Keep It Simple, Stupid
An important design principle, Keep It Simple Stupid (KISS), states most systems work best if they are kept simple rather than made complicated. Take communication for instance — greater simplicity usually increases effectiveness. In this case, engineering is no exception to the rule.
From my experience, team miscommunication and misunderstanding are due to the following:
- There are too many buzzwords to keep up with. It’s not easy to communicate complex technology challenges to members of an organization who are unfamiliar with technology.
- Engineers have different perspectives and experiences with approaches to technology problems. The more we can simplify the discussion, the more we can align our team and achieve our goals.
Before raising issues with team members, here are key things to remember:
- Always start by explaining the direct problem
- Propose at least two solutions
- Solicit feedback
- Try drawing or white boarding to better illustrate the problem and solutions
Commit Often, Commit Early
Committing your code means taking full responsibility for how you are writing your implementation. Engineers tend to push their work to a code repository a couple of times per week. Waiting a few days to see how well your code works with the rest of the system could result in more time debugging system failures when they arise.
Committing often gives you the quick feedback you need. It’s important to know if your work affects the system at large. Naturally, this only makes sense if you have a Continuous Integration build process in place.
Committing early allows engineers to simplify their focus. Most importantly, this approach ensures that the smallest unit of work passes.
Specialist Over Generalist
Having a diverse set of skills is beneficial for solving problems. Broad experience gives one the ability to work cross-functionally. There’s no denying the benefits of being a polyglot. We’re just skeptical about those who imagine themselves as best-in-class in every programming language.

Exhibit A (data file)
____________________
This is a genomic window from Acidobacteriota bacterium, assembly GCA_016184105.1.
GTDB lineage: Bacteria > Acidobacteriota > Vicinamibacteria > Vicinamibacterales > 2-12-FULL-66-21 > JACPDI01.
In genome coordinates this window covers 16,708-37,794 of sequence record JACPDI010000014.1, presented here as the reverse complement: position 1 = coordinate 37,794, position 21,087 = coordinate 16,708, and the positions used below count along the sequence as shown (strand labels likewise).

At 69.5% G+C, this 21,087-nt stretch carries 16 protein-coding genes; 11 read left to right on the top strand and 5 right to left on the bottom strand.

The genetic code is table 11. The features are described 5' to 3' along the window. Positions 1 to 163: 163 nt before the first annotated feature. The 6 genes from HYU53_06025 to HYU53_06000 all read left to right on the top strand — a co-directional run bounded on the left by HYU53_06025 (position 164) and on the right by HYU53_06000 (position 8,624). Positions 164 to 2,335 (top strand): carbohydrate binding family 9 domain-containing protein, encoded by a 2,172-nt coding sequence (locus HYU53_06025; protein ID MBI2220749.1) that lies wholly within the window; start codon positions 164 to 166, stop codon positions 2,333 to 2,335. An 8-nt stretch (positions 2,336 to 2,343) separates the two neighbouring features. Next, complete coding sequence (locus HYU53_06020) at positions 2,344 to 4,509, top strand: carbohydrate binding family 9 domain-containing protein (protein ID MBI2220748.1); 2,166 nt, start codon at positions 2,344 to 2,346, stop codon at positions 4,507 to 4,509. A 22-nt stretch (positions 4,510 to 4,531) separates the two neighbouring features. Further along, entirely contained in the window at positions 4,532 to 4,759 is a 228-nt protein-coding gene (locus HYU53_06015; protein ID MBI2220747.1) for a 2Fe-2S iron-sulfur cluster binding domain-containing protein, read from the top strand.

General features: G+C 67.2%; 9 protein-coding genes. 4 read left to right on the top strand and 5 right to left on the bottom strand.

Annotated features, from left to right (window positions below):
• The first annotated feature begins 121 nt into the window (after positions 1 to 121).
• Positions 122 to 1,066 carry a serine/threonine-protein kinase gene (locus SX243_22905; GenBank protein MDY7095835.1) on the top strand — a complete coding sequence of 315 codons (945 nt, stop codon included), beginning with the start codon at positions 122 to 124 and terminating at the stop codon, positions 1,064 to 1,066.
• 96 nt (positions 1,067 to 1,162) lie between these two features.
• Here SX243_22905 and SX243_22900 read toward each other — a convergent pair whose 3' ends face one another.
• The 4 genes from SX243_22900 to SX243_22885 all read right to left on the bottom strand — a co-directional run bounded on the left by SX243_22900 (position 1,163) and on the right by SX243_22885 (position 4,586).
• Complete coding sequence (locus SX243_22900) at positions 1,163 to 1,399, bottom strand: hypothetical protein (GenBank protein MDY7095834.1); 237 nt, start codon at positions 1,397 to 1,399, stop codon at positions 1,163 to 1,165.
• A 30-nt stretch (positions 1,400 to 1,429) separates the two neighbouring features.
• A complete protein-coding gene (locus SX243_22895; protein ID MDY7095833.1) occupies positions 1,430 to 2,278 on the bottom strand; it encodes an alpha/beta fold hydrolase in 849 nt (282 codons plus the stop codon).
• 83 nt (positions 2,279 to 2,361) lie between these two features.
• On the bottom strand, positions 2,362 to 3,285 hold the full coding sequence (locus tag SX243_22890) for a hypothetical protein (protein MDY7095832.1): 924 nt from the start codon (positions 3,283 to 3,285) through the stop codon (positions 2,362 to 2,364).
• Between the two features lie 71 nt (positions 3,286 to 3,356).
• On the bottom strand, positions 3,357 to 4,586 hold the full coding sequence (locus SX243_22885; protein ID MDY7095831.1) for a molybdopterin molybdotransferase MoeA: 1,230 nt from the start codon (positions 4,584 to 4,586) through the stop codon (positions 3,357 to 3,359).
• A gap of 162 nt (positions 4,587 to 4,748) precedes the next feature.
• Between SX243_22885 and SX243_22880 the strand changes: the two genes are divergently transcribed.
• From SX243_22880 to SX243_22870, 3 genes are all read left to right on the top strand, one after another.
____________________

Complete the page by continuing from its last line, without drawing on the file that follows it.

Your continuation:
Coding is an art; it’s a lifelong journey expressing simple solutions to complicated human behavioral problems.
Before Implementation, Ask Yourself: “Buy or Build?”
It’s very easy and natural to want to build new technology to solve existing problems related to software development. Your team’s main focus should be on building new software for your customer, as well as areas of technology that directly impact revenue.
Before building a new technology, ask yourself these:
- Are there known services that can accomplish our objective?
- Does this service have an SLA, and is it aligned with ours?
- How often do they make enhancements?
- How reliable is this service?
- Can we easily integrate with this service?
Design your Implementation Through Test-Driven Development
We have another name for TDD, Continuous Refactoring. Designing implementation through TDD allows us to receive feedback on whether we are designing our services effectively.
Our Test-Driven Development Objectives:
- Do not accept poor quality deliverables
- Do not accept expensive maintenance
- Intend to keep code simple
- Expeditiously resolve issues by being closer to the problem
Most engineers write code and then release. Tests are either written immediately after code is considered “done” or written at a point when the feature’s code structure has become too complicated. We call this Automated Testing (not to be confused with the general connotation that most test cases are automated).
We’ve noticed that this gives an illusion of shipping faster, but in reality it creates long-term delays, accumulates technical debt, creates system fragility and produces unmaintainable code. This results in morality issues, as well as increased number of defects in the system after it has been released to users. The most devastating and disruptive outcome will be long delays once your team agrees all of the above need to be resolved.
A better approach is to design the smallest implementation through vetted test harnesses and test experimentation. This should occur during the most important time of development, while the implementation is being written.